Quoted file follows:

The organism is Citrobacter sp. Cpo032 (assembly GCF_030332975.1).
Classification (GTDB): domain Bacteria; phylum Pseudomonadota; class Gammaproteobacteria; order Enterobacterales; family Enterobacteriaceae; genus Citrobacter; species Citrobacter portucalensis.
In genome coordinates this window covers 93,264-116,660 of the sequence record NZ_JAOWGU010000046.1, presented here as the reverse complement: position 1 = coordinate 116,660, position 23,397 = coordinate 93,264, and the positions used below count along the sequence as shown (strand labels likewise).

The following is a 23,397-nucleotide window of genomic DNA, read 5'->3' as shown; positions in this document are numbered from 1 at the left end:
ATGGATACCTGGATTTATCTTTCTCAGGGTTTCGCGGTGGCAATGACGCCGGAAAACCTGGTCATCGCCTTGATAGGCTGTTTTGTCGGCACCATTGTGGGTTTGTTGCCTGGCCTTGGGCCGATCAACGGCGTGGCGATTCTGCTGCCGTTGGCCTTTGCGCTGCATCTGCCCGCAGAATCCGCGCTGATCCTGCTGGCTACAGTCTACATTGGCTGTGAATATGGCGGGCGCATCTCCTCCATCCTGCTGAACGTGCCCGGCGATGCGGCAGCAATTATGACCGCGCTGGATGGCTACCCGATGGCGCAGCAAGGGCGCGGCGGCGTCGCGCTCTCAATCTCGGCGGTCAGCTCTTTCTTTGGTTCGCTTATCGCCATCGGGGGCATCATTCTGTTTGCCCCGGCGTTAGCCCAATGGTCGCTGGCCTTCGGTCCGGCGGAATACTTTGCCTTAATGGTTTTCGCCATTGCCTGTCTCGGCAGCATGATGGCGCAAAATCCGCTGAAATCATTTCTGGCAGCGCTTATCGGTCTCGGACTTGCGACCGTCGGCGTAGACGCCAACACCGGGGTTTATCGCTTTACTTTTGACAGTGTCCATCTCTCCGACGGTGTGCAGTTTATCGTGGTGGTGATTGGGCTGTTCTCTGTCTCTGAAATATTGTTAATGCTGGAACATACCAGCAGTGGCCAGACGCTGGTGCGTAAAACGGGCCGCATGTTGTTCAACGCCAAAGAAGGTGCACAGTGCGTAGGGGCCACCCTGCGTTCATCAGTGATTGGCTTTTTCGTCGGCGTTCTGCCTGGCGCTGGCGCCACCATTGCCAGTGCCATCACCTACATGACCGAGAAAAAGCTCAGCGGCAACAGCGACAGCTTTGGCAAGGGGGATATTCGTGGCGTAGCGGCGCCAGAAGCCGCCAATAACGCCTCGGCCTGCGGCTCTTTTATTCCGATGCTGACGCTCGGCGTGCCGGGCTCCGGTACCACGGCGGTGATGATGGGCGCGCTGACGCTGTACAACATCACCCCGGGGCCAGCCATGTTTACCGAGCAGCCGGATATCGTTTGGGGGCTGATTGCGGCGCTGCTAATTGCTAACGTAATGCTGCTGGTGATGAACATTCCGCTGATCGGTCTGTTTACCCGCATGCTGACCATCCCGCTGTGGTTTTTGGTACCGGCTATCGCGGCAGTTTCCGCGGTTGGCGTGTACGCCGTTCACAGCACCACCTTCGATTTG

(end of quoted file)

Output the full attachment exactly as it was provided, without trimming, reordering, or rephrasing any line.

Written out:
The organism is Citrobacter sp. Cpo032 (assembly GCF_030332975.1).
Classification (GTDB): domain Bacteria; phylum Pseudomonadota; class Gammaproteobacteria; order Enterobacterales; family Enterobacteriaceae; genus Citrobacter; species Citrobacter portucalensis.
In genome coordinates this window covers 93,264-116,660 of the sequence record NZ_JAOWGU010000046.1, presented here as the reverse complement: position 1 = coordinate 116,660, position 23,397 = coordinate 93,264, and the positions used below count along the sequence as shown (strand labels likewise).

The following is a 23,397-nucleotide window of genomic DNA, read 5'->3' as shown; positions in this document are numbered from 1 at the left end:
ATGGATACCTGGATTTATCTTTCTCAGGGTTTCGCGGTGGCAATGACGCCGGAAAACCTGGTCATCGCCTTGATAGGCTGTTTTGTCGGCACCATTGTGGGTTTGTTGCCTGGCCTTGGGCCGATCAACGGCGTGGCGATTCTGCTGCCGTTGGCCTTTGCGCTGCATCTGCCCGCAGAATCCGCGCTGATCCTGCTGGCTACAGTCTACATTGGCTGTGAATATGGCGGGCGCATCTCCTCCATCCTGCTGAACGTGCCCGGCGATGCGGCAGCAATTATGACCGCGCTGGATGGCTACCCGATGGCGCAGCAAGGGCGCGGCGGCGTCGCGCTCTCAATCTCGGCGGTCAGCTCTTTCTTTGGTTCGCTTATCGCCATCGGGGGCATCATTCTGTTTGCCCCGGCGTTAGCCCAATGGTCGCTGGCCTTCGGTCCGGCGGAATACTTTGCCTTAATGGTTTTCGCCATTGCCTGTCTCGGCAGCATGATGGCGCAAAATCCGCTGAAATCATTTCTGGCAGCGCTTATCGGTCTCGGACTTGCGACCGTCGGCGTAGACGCCAACACCGGGGTTTATCGCTTTACTTTTGACAGTGTCCATCTCTCCGACGGTGTGCAGTTTATCGTGGTGGTGATTGGGCTGTTCTCTGTCTCTGAAATATTGTTAATGCTGGAACATACCAGCAGTGGCCAGACGCTGGTGCGTAAAACGGGCCGCATGTTGTTCAACGCCAAAGAAGGTGCACAGTGCGTAGGGGCCACCCTGCGTTCATCAGTGATTGGCTTTTTCGTCGGCGTTCTGCCTGGCGCTGGCGCCACCATTGCCAGTGCCATCACCTACATGACCGAGAAAAAGCTCAGCGGCAACAGCGACAGCTTTGGCAAGGGGGATATTCGTGGCGTAGCGGCGCCAGAAGCCGCCAATAACGCCTCGGCCTGCGGCTCTTTTATTCCGATGCTGACGCTCGGCGTGCCGGGCTCCGGTACCACGGCGGTGATGATGGGCGCGCTGACGCTGTACAACATCACCCCGGGGCCAGCCATGTTTACCGAGCAGCCGGATATCGTTTGGGGGCTGATTGCGGCGCTGCTAATTGCTAACGTAATGCTGCTGGTGATGAACATTCCGCTGATCGGTCTGTTTACCCGCATGCTGACCATCCCGCTGTGGTTTTTGGTACCGGCTATCGCGGCAGTTTCCGCGGTTGGCGTGTACGCCGTTCACAGCACCACCTTCGATTTG